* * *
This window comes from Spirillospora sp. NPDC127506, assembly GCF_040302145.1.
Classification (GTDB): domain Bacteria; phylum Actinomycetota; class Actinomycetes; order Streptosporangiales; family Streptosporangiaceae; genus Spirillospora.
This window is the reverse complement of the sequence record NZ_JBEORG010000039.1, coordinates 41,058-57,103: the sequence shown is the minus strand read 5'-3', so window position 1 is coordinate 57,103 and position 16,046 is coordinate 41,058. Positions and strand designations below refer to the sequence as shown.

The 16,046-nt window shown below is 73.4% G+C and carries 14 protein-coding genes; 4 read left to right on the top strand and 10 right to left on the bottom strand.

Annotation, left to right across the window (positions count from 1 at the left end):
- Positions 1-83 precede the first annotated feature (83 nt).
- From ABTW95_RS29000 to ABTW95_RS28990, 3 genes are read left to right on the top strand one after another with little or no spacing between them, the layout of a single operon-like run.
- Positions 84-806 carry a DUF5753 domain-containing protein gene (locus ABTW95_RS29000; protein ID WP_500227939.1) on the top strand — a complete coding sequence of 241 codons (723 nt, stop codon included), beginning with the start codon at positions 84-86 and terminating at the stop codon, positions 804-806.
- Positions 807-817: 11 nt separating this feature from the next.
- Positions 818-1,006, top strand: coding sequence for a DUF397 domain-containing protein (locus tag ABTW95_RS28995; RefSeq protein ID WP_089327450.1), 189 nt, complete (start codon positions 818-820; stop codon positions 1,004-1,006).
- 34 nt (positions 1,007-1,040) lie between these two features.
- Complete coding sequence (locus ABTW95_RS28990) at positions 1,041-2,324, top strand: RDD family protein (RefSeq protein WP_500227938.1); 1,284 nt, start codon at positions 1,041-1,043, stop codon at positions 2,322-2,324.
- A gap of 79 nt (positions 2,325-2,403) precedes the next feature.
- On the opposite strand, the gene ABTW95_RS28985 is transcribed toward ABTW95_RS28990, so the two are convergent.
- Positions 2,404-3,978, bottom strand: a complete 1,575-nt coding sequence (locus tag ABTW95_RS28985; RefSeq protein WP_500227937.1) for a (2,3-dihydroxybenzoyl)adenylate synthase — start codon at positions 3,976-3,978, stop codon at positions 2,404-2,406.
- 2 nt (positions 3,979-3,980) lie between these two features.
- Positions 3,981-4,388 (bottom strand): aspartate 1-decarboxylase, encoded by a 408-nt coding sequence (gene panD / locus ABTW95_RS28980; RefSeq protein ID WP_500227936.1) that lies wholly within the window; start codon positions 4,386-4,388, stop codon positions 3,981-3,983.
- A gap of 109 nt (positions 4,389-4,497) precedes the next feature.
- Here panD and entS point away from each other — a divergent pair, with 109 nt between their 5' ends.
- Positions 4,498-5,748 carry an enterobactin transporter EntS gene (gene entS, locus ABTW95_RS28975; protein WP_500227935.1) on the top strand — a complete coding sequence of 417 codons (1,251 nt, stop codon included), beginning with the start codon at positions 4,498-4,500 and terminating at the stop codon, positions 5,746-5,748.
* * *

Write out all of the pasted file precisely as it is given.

This window comes from Spirillospora sp. NPDC127506, assembly GCF_040302145.1.
Classification (GTDB): domain Bacteria; phylum Actinomycetota; class Actinomycetes; order Streptosporangiales; family Streptosporangiaceae; genus Spirillospora.
This window is the reverse complement of the sequence record NZ_JBEORG010000039.1, coordinates 41,058-57,103: the sequence shown is the minus strand read 5'-3', so window position 1 is coordinate 57,103 and position 16,046 is coordinate 41,058. Positions and strand designations below refer to the sequence as shown.

The 16,046-nt window shown below is 73.4% G+C and carries 14 protein-coding genes; 4 read left to right on the top strand and 10 right to left on the bottom strand.

Annotation, left to right across the window (positions count from 1 at the left end):
- Positions 1-83 precede the first annotated feature (83 nt).
- From ABTW95_RS29000 to ABTW95_RS28990, 3 genes are read left to right on the top strand one after another with little or no spacing between them, the layout of a single operon-like run.
- Positions 84-806 carry a DUF5753 domain-containing protein gene (locus ABTW95_RS29000; protein ID WP_500227939.1) on the top strand — a complete coding sequence of 241 codons (723 nt, stop codon included), beginning with the start codon at positions 84-86 and terminating at the stop codon, positions 804-806.
- Positions 807-817: 11 nt separating this feature from the next.
- Positions 818-1,006, top strand: coding sequence for a DUF397 domain-containing protein (locus tag ABTW95_RS28995; RefSeq protein ID WP_089327450.1), 189 nt, complete (start codon positions 818-820; stop codon positions 1,004-1,006).
- 34 nt (positions 1,007-1,040) lie between these two features.
- Complete coding sequence (locus ABTW95_RS28990) at positions 1,041-2,324, top strand: RDD family protein (RefSeq protein WP_500227938.1); 1,284 nt, start codon at positions 1,041-1,043, stop codon at positions 2,322-2,324.
- A gap of 79 nt (positions 2,325-2,403) precedes the next feature.
- On the opposite strand, the gene ABTW95_RS28985 is transcribed toward ABTW95_RS28990, so the two are convergent.
- Positions 2,404-3,978, bottom strand: a complete 1,575-nt coding sequence (locus tag ABTW95_RS28985; RefSeq protein WP_500227937.1) for a (2,3-dihydroxybenzoyl)adenylate synthase — start codon at positions 3,976-3,978, stop codon at positions 2,404-2,406.
- 2 nt (positions 3,979-3,980) lie between these two features.
- Positions 3,981-4,388 (bottom strand): aspartate 1-decarboxylase, encoded by a 408-nt coding sequence (gene panD / locus ABTW95_RS28980; RefSeq protein ID WP_500227936.1) that lies wholly within the window; start codon positions 4,386-4,388, stop codon positions 3,981-3,983.
- A gap of 109 nt (positions 4,389-4,497) precedes the next feature.
- Here panD and entS point away from each other — a divergent pair, with 109 nt between their 5' ends.
- Positions 4,498-5,748 carry an enterobactin transporter EntS gene (gene entS, locus ABTW95_RS28975; protein WP_500227935.1) on the top strand — a complete coding sequence of 417 codons (1,251 nt, stop codon included), beginning with the start codon at positions 4,498-4,500 and terminating at the stop codon, positions 5,746-5,748.